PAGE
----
Many saw them as symbols of collective shame, but ironically, hand-pulled rickshaws in India’s eastern city of Kolkata also had an iconic aura around them.
Few cities in the country after all boasted of such a quaint mode of transport: hefty men and women sitting atop a carriage pulled by an often frail, but almost certainly profusely sweating, man through the narrow streets of the city.
In recent years though, they are sighted less often. In 2005, the provincial government declared it to be an “inhuman practice”. A law was thereafter passed amending the Calcutta (Kolkata’s earlier name) Hackney-Carriage Act of 1919 with the purpose of phasing them out.
Only about 6,000 rickshaws survive today, with the authorities having stopped giving out new licenses.
While human rights activists have welcomed the move, the rickshaw pullers are dismayed. Mostly poor migrants from the neighbouring states of Jharkhand and Bihar, the government clampdown threatens their livelihoods. By some estimates, the livelihoods of more than 20,000 people are at stake as the same rickshaws are used in shifts.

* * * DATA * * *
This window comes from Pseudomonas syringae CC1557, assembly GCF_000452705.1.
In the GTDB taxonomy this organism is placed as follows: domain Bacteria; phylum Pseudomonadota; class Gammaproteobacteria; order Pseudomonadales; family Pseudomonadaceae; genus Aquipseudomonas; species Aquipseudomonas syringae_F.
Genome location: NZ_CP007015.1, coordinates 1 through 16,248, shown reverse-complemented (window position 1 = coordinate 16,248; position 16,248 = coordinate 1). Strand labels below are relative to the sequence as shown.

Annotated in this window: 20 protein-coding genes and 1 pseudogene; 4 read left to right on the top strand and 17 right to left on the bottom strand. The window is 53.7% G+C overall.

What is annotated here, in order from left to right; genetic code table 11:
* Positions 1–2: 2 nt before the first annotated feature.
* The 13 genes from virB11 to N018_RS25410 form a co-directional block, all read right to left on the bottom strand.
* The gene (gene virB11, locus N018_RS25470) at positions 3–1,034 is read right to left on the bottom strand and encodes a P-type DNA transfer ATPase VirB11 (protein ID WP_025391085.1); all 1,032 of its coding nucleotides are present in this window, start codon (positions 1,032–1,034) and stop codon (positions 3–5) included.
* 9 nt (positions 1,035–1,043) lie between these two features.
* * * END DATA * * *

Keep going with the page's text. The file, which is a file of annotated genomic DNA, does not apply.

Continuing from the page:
Police and civic officials of the city have made matters worse. The rickshaw pullers are routinely harassed and subjected to extortion, and sometimes their carriages are confiscated. Most of them therefore prefer to ply on the inner-most streets of the city, to avoid the officials and resultant trouble.
But very occasionally, inner Kolkata is still woken up by the jangling of a small bell that a passing rickshaw puller uses as the horn. Indeed, the bell tolls for Kolkata’s last-surviving rickshaw pullers.
TEXT BY: RUBEN BANERJEE